NEW YORK — Milk, orange juice and a new blazer?
That’s what grocery lists will look like in coming months, if Jack Mulqueen gets his way.
For the past 18 months, the Seventh Avenue veteran has been fine-tuning a business plan to sell Jack Mulqueen sportswear in signature shops in supermarkets. Don’t look for the pants and sweaters to be piled up near the produce, though — Mulqueen is looking to carve out about 1,000 square feet for his leased women’s shops, which would offer a range of upper-moderate sportswear beyond the basics typically sold at Wal-Mart.
“We’re taking apparel to where the customer is. We’re not putting it in a store and praying the customer shows up,” Mulqueen said during an interview in his office last week. “In the ’burbs, soccer moms shop in grocery stores 16 to 18 times a month.”
While it may sound far-fetched, selling apparel beside groceries has been standard practice in Europe for more than a decade. Mulqueen and his partner, John Johnnidis, chief operating officer, are impressed by how supermarkets in the U.K. have capitalized on selling clothes, such as Asda’s George line — which is now global, thanks to its parent, Wal-Mart, and has sales of close to $1 billion a year — as well as Tesco and Sainsbury’s. Carrefour, the French hypermarket and the world’s second-largest retailer, also sells clothing beside food, toys, beauty products and even sporting goods.
The duo’s business plan calls for 24 stores generating $15 million in the first year and 1,600 stores ringing up $1 billion in sales by the third year. But Johnnidis was quick to note that is subject to change substantially, depending on which companies commit.
They said Stew Leonard’s, the renowned grocery store with annual sales of nearly $300 million, managed to sell 60,000 cashmere sweaters as part of a holiday promotion. For their own efforts, the plan is to start in women’s apparel, with children’s and men’s to follow. Accessories also will be offered and lingerie, bedding, towels and pillows are planned for the future. In line with America’s supersize-it mentality, Mulqueen’s concept shops are designed to be expandable up to 15,000 square feet.
Mulqueen and Johnnidis rattled off statistics supporting their proposal as if the room were filled with investment bankers. In eight hours, the Mulqueen shops can be set up to house 4,500 garments. A manager and two part-time assistants, who will be paid on salary and commission, will man the area to help shoppers. To try to woo shoppers who might not necessarily be thinking about what to wear on a date Friday night, the shops will have two fitting rooms, posters, display tables and signs showing off the merchandise on the sales floor.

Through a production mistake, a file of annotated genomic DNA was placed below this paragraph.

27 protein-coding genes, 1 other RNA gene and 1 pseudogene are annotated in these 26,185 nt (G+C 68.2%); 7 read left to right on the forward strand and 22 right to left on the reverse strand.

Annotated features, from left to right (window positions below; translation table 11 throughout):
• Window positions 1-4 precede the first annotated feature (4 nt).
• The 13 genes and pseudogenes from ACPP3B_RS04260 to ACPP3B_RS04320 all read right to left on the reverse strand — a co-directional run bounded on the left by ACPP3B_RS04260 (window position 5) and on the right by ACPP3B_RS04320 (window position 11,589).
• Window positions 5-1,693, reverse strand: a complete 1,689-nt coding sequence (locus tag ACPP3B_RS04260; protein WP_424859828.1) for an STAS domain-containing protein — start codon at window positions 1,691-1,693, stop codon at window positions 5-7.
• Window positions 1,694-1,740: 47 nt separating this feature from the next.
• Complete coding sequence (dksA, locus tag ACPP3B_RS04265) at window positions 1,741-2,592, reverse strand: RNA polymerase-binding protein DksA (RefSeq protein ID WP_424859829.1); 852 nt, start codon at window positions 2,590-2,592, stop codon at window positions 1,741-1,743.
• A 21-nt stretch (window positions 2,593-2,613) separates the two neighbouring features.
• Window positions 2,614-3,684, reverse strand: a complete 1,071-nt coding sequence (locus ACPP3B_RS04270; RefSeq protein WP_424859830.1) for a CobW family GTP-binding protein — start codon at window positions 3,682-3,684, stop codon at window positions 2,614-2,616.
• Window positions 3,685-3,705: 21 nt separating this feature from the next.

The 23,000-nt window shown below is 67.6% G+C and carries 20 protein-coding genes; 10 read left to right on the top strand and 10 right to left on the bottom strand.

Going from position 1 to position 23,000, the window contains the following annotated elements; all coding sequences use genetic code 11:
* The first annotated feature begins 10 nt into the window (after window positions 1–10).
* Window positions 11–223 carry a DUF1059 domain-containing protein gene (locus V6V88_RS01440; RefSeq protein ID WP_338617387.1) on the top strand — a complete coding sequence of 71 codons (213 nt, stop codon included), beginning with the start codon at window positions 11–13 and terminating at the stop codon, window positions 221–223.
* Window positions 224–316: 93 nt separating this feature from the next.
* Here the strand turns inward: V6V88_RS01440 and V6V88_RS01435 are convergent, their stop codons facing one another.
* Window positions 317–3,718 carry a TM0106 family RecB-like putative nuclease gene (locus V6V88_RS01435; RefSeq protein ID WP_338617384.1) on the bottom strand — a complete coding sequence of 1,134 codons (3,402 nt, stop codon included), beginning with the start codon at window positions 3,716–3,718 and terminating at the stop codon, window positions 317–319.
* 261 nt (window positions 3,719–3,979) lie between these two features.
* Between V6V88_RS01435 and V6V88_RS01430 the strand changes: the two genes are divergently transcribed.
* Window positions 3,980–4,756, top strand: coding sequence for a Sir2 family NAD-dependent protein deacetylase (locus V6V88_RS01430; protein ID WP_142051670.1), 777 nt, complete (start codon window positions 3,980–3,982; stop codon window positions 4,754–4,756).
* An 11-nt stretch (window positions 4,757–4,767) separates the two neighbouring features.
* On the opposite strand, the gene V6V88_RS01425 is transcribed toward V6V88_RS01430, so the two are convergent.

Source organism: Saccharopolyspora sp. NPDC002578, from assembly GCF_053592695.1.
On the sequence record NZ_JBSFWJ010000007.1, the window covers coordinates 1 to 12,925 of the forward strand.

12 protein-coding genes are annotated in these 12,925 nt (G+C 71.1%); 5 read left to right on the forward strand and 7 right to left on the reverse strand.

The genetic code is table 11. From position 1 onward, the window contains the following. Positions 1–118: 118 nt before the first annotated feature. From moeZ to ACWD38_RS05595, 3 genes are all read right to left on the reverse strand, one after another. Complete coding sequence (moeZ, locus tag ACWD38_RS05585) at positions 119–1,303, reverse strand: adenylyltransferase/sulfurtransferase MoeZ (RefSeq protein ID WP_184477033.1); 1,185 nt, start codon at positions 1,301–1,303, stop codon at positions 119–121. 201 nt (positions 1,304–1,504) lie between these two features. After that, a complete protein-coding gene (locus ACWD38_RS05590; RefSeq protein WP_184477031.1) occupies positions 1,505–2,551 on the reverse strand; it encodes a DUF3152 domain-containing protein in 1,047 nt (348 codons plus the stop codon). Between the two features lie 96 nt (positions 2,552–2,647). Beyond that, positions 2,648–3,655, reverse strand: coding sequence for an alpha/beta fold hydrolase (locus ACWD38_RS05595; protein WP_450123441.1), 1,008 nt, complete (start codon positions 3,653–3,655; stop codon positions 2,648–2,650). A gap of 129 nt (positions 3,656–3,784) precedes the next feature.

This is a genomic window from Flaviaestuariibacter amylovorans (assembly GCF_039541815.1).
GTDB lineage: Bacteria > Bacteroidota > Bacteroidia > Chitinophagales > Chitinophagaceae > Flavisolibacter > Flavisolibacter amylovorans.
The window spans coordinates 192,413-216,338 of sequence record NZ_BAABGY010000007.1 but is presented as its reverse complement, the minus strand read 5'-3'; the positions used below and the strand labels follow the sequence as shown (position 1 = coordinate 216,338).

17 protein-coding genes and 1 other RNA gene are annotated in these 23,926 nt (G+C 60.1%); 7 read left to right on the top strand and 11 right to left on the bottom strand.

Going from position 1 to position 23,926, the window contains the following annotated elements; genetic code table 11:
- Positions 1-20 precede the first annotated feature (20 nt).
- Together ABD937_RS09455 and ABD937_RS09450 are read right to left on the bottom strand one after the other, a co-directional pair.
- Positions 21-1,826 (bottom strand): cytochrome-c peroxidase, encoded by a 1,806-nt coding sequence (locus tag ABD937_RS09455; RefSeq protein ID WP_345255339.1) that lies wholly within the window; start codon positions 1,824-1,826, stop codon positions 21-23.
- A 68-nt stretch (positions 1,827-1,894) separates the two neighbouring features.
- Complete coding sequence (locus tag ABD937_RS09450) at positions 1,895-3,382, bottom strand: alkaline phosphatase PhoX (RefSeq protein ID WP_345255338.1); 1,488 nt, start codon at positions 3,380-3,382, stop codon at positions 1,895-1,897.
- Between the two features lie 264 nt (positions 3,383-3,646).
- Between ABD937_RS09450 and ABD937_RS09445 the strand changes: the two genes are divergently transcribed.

With convenience being the big pitch, the shops will have three-dimensional scanning systems to help customers determine their size, which will run from 1 to 6 instead of traditional sizing. Standing in dressing rooms, customers will use a club card to activate scanners that will take into account height, weight and various measurements and then will print out a credit card-size card with the customer’s sizes to keep in her wallet.
Another aim is for customers to not have to empty their wallets. Retail prices for knit separates will be $9.99 to $14.99, sweaters will be $14.99 to $19.99, pants and skirts will range from $19.99 to $29.99, and jackets will be $39.99 to $59.99. Prices are intentionally not rounded up to play off the popularity of promotional pricing without marking down merchandise, Mulqueen said. Four collections will be offered annually, with each having about 55 styles, including chinos, hoodies and button-down shirts. The apparel is aimed at women between the ages of 35 and 55.
Trying on a pair of pants in a supermarket might not sound inviting to some, but Mulqueen insisted time-starved shoppers, especially mothers with young children, will be game. None of the 20 supermarket chains in North America, a group that accounts for 17,000 doors and $300 billion in sales, offers apparel in a disciplined manner, according to a recent Goldman Sachs report.
But supermarkets are struggling to strike back against Wal-Mart, the category’s leader with $138 billion in annual food sales, he said. The chain dwarfs Kroger’s, its closest competitor with $53 billion in food sales.
Meanwhile, department stores have a plethora of better sportswear, including collections from Calvin Klein, Michael Michael Kors and Marc by Marc Jacobs, Mulqueen said.
“I decided I didn’t have the stomach for the markdowns and chargebacks from having all these lines. We see a downward spiral in what department stores are doing. There’s a herd instinct. Everyone goes into the same areas. It’s like going into the Queens Midtown Tunnel at six o’clock on a Friday night in the summer.”
Mulqueen and Johnnidis are speaking with a handful of apparel makers to have them handle sourcing and logistics for the Mulqueen collection. They declined to name the interested parties, but said once one is on board, goods could be in stores as early as September. They believe manufacturers will have to seek out new business opportunities, since makers can only do so much with acquisitions and private labels.